• By The Financial District


As the country’s enterprises recover from the adverse impact of the COVID-19 pandemic, the Department of Trade and Industry (DTI) is pushing for building the resilience of the country’s industries by making Philippine manufacturing smarter.

This was the theme of the recently concluded virtual Manufacturing Summit 2020, DTI’s annual gathering of key stakeholders from the public and private sectors to review the performance of the country’s manufacturing sector and consider ways forward in its development.

“Innovation in our industries will be key to sustained competitiveness and development in the ‘New Normal’. The silver lining with the pandemic is that it is catalyzing the adoption and utilization of advanced digital technologies among our enterprises,” Trade Secretary Ramon Lopez said.

He added: “We need to stay the course to sustain the resurgence of local manufacturing, which should involve the digital transformation of our industries. To be resilient, Philippine manufacturing must evolve – faster, better, and smarter.”

The Summit covered discussions on government policies and programs to renew the national economy; future-proofing the country’s manufacturing enterprises through new business models and robust supply chains; and accelerating technology adoption and innovation among Philippine enterprises.

Aside from featuring speakers from DTI, including Competitiveness and Innovation Group Undersecretary Rafaelita Aldaba and Industry Development and Trade Policy Group Undersecretary and Board of Investments Managing Head Ceferino Rodolfo, the Summit featured presentations by experts from Deloitte Southeast Asia, McKinsey Singapore, Siemens, TÜV SÜD, the United Nations Industrial Development Organization, and the World Bank.

From the perspective of the private sector, Ayala Corporation Chairman and CEO Jaime Augusto Zobel de Ayala highlighted that “both the public and private sectors will have vital roles to play, not only in rebuilding the country’s manufacturing capacity but also in transforming it for greater global relevance.”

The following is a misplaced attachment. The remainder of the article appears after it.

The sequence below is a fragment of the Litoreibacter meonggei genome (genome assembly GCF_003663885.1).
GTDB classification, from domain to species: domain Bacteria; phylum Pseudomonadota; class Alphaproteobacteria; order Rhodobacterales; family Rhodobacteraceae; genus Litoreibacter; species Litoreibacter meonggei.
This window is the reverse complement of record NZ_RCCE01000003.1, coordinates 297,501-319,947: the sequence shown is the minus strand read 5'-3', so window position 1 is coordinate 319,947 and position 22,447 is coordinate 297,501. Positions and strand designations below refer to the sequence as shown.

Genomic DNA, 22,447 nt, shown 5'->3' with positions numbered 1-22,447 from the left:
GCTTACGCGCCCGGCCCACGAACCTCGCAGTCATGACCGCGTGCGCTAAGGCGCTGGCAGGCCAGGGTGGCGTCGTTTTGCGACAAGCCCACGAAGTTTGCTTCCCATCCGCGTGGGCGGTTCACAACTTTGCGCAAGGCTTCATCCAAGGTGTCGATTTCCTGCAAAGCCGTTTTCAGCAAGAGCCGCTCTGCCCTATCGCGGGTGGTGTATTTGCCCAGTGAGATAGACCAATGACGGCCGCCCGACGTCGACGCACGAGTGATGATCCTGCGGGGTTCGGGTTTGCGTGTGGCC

“The private sector can complement and support the government’s efforts to build a strong and sustainable manufacturing base by creating new jobs aligned with the post-pandemic economy, helping reskill the workforce, and localizing the high-value, complex capabilities required for long-term national competitiveness,” he added.

Across the Summit’s three sessions, major themes were brought to the fore. First is the importance of government support in fostering innovation among the country’s enterprises and ensuring an enabling policy environment for the manufacturing industry towards promoting technology investment, adoption, and utilization.

Second is the importance for firms to accelerate their digitalization, adopt flexible and adaptive business operations, and enhance the capacities and skills of their workforce through existing advanced technologies and new business models in order to be more competitive, resilient, and more productive in the post-pandemic future.

And third is that the collaboration among government, industry, and the academe will be key to facilitating the digital transformation of local enterprises and will be crucial to better prepare the country’s industries and workers for future disruptions.